Every good gift and every perfect gift is from above, and comes down from the Father of lights, with whom there is no variation or shadow of turning. – James 1:17
Of all the holidays celebrated Christmas generates the greatest economic boost. (Halloween is second.) It seems each year stores push for an earlier beginning for this holiday. We used to see Christmas decorations go up around Thanksgiving. Now it is not uncommon to see Christmas decorations go up around Halloween. The day after Thanksgiving is called “Black Friday” because some companies get out of the red and into the black in their accounting records solely based on sales from this day. Some companies succeed or fail based on the income generated in connection with Christmas. It’s a big money maker. Merry Christmas!
Gifts are the topic of conversation at Christmas. What did you get? How many did you get? How much is it worth? How much did it cost? How big is it? What feature does it have? Can it do this? Can it do that? Does it fit? Can I exchange it? Can I return it? There’s a whirl of questions and thoughts and they focus on the gifts. We have been deceived and distracted from what Christmas is truly all about.
Christmas is about giving. And it is about a very special Gift. But we have drifted far from the root meaning of Christmas. We have gotten far away from the Giver and His original gift of Jesus the Christ at Christmas. We have put first things last and last things first. We have cluttered and covered what is eternally important with the wrappings of material things that will not last.
That’s sad. It shouldn’t happen. It doesn’t have to happen. In fact, why don’t we seek the LORD to help us get back on track? Lord help us get back to the proper and more valuable eternal perspective of You our Giver and Your gifts? This Christmas let’s challenge ourselves to reconnect with the Giver and His gifts. Let’s get back to that original Gift.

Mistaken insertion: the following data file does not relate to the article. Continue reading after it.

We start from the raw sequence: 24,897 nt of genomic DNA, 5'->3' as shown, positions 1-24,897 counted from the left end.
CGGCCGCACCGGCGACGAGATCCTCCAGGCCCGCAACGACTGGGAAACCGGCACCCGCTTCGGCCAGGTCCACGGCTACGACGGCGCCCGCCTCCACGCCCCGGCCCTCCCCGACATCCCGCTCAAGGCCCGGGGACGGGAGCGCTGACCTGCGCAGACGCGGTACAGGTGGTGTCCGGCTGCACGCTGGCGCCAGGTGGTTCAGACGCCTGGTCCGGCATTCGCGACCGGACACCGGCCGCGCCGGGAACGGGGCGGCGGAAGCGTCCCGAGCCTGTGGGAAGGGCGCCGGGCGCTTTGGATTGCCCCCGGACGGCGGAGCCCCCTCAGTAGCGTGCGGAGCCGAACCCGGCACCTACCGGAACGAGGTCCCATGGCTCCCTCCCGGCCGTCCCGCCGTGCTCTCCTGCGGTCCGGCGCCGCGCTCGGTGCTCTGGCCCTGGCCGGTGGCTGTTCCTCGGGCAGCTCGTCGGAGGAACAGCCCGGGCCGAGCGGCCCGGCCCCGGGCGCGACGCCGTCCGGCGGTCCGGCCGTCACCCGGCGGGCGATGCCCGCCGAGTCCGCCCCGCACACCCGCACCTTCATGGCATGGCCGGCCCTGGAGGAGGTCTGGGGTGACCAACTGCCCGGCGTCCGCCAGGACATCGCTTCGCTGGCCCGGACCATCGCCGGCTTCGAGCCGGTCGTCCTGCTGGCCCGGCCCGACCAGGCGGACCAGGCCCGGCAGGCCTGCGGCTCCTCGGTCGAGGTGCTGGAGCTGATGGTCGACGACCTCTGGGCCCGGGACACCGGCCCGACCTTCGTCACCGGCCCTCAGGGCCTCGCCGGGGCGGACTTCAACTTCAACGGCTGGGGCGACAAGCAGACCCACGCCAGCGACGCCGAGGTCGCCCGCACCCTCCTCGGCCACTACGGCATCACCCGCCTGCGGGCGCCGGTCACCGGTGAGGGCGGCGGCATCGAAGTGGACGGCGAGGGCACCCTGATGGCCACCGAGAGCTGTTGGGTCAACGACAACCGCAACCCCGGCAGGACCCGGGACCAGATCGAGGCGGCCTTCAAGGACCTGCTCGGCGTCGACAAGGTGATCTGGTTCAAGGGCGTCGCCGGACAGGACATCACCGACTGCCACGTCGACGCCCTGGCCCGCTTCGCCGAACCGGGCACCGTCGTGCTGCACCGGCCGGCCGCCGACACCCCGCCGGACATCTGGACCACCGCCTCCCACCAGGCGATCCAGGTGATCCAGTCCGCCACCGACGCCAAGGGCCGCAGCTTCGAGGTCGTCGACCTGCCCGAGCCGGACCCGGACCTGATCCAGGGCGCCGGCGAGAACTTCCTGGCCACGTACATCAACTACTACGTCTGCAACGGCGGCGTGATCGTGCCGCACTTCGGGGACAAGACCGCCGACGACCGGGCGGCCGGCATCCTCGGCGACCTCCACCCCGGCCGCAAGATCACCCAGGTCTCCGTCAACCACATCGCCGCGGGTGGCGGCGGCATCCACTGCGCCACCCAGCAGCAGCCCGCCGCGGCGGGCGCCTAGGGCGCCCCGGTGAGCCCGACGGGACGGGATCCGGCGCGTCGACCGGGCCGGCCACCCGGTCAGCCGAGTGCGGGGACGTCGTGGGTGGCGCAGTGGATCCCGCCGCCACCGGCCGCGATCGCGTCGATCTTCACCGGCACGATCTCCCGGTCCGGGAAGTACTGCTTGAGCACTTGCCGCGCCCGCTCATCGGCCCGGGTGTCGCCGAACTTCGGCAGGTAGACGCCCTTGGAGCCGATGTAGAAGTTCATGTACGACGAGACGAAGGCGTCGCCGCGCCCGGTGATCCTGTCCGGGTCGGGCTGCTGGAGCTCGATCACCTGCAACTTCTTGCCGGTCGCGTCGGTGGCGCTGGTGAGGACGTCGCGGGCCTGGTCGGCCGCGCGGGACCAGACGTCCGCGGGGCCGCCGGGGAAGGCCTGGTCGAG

A gift is something given by one person to another without compensation. It is something freely given, freely received, not earned. At least that is what a gift is supposed to be. On the human horizontal plane gifts are often instruments of manipulation. We soften people up with a gift. That is not entirely unscriptural (cf. Prov. 18:16). But I think the sinful nature has taken this to an entirely lower level. We have perverted gift giving.
I want to state a bold and too often forgotten Biblical truth. Every good gift is from God. Look around you, think about it, every good gift is from God. Every good thing we receive that we don’t deserve or that requires no compensation, is from God. The Bible states, “Do not be deceived, my beloved brethren. 17 Every good gift and every perfect gift is from above, and comes down from the Father of lights, with whom there is no variation or shadow of turning. 18 Of His own will He brought us forth by the word of truth, that we might be a kind of firstfruits of His creatures.” (James 1:16-18). Those are words that should fill us with thanks to God.